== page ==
Monday, 16 of July of 2018

Economics. Explained.  

Category » Industrial Production

Durable Goods Orders

June 27, 2018

Durable goods orders declined 0.6% in May after having fallen 1.0% in April.  As always this is a very volatile series.  Over the course of the past year durable goods orders have risen a solid 9.2%.

In most  months transportation orders are the biggest category contributing to that month’s change  — both to the upside and downside.  That was certainly the case in recent months.  Transportation orders fell 6.1% in April and an additional 1.0% in May.   This means that non-transportation orders rose 1.9% in April but declined 0.3% in May.  These orders have been steadily rising for the past year (8.0%) and the pace in recent months is the fastest rate we have seen since December 2011 (red line).

Economists are also interested in capital goods orders so we can get some sort of a handle on the investment spending portion of GDP.  But even capital goods orders can get blown around from one month to the next if there is a huge defense order or if there is a big airline order.  Orders will rise very sharply one month, only to decline almost as sharply in the subsequent month.  Thus, the focus is typically on non-defense capital goods orders ex air.  These orders fell 0.2% in May after having risen 2.3% in April.  Over the course of the past year such orders have risen 6.1%.  These orders seem to be rising at a  respectable clip which bodes well for a faster pacer of investment spending and positive growth in productivity.

The backlog of orders rose 0.5% in May after having risen 0.6% in April.  If orders continue to climb consistently the backlog will climb as well which will eventually boost production.   We are not looking for a lot of strength from the manufacturing sector in 2018, but we do expect it to continue its gradual uptrend.

We think that the manufacturing sector is on a slow but steady uptrend.   Home prices are rising.  Consumer net worth is at a record high level.  Corporations are making near record profits.  They have a ton of cash to invest.  Interest rates remain relatively low.  And the rate of capacity utilization in the manufacturing sector suggests a need fairly soon to either re-furbish the assembly line and/or invest in new technology.  And with both corporate and consumer tax cuts now in the works the factory sector should get a boost in 2018.  The  underpinnings of the economy remain firm.

We expect investment spending to climb  7.0% in 2018.

Stephen Slifer

NumberNomics

Charleston, SC


Industrial Production

June 15, 2018

Industrial production declined 0.1% in May after having climbed 0.9% in April and 0.5% in March.   Production took a breather in May after having risen sharply in other recent months.  During the past year industrial production has risen 3.5%.  A growth rate of that magnitude was last seen in late 2014.  So despite monthly wiggles, production continues to trend upwards.

Breaking industrial production down into its three major sub-components,  the Fed indicated that manufacturing production (which represents 75% of the index) declined 0.7% in May after having risen 0.6% in April. Much of this decline is attributable to a drop in auto output and presumably reflects a somewhat earlier-than-normal end-of-model-year changeover.  Manufacturing ex autos fell just 0.2% in May.  During the past year  factory output has risen 1.7% (red line, right scale).  The factory sector is gathering momentum despite the May decline.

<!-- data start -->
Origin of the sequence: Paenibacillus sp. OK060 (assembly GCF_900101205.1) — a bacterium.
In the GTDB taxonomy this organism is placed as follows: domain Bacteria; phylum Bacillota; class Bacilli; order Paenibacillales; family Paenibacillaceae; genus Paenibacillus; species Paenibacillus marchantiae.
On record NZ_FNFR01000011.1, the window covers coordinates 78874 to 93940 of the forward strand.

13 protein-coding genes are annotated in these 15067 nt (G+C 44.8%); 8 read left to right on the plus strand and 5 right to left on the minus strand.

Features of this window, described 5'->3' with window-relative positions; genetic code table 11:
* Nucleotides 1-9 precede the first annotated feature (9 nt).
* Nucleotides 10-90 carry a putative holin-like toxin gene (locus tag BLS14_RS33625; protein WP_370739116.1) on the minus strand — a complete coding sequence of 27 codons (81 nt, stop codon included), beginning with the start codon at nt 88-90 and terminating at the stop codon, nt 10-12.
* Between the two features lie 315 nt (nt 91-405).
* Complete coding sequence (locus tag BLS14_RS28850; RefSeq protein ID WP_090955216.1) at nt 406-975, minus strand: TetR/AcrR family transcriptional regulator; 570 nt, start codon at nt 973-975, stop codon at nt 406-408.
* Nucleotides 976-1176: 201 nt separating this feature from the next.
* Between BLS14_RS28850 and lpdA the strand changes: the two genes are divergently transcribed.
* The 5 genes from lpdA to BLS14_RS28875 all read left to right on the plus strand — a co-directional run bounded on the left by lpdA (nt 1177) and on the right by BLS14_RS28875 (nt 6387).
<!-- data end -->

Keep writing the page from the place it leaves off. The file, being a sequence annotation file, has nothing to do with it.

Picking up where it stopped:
Mining (14%) output rose 1.8% in May after having climbed 1.0% in April.  Over the past year mining output has risen 12.6%.  Most of the recent upturn in mining has been concentrated in oil and gas drilling activity.  Oil and gas drilling jumped 3.9% in April after having gained 3.0% in April.     Over the course of the past year oil and gas well drilling has risen 13.8%.  However, in the past three months that figure has climbed to a 45.5% pace.

Utilities output rose 1.1% in May after having jumped 3.2% in April.  During the past year utility output has risen 4.0%.

Production of high tech equipment rose 0.2% in May after having jumped 1.8% in April.  Over the past year high tech has risen 6.2%.   Thus, the high tech sector sector appears to be on a roll. This is an indication that the long slide in nonresidential investment has come to an end which would, in turn, signal an upturn in productivity growth.

Capacity utilization in the manufacturing sector fell 0.6% in May to 75.3% from 75.9% in April.  It remains below the 77.4% that is generally regarded as effective peak capacity.  However, factory owners will soon have too have to spend more money on technology and re-furbishing or expanding their assembly lines to boost output.

Stephen Slifer

NumberNomics

Charleston, SC


Commercial and Industrial Loans

April 27, 2018

Commercial and industrial loans, which are more commonly called “business loans”  jumped 9.4% in March after having risen at a 1.7% pace in February (the light green bars on the left scale).   The year-over-year growth rate has now quickened a bit to a 2.6% pace  (green line on the right scale).

Total loan growth has slowed for all types of bank lending — consumer , real estate, and commercial and industrial loans.  Given that the slowdown began right after the election it is possible that it is connected to the uncertain fate of Dodd-Frank legislation under Trump.  Right now total loans have grown 4.2% in the past year which is slightly faster than in other recent  months.

Stephen Slifer

NumberNomics

Charleston, SC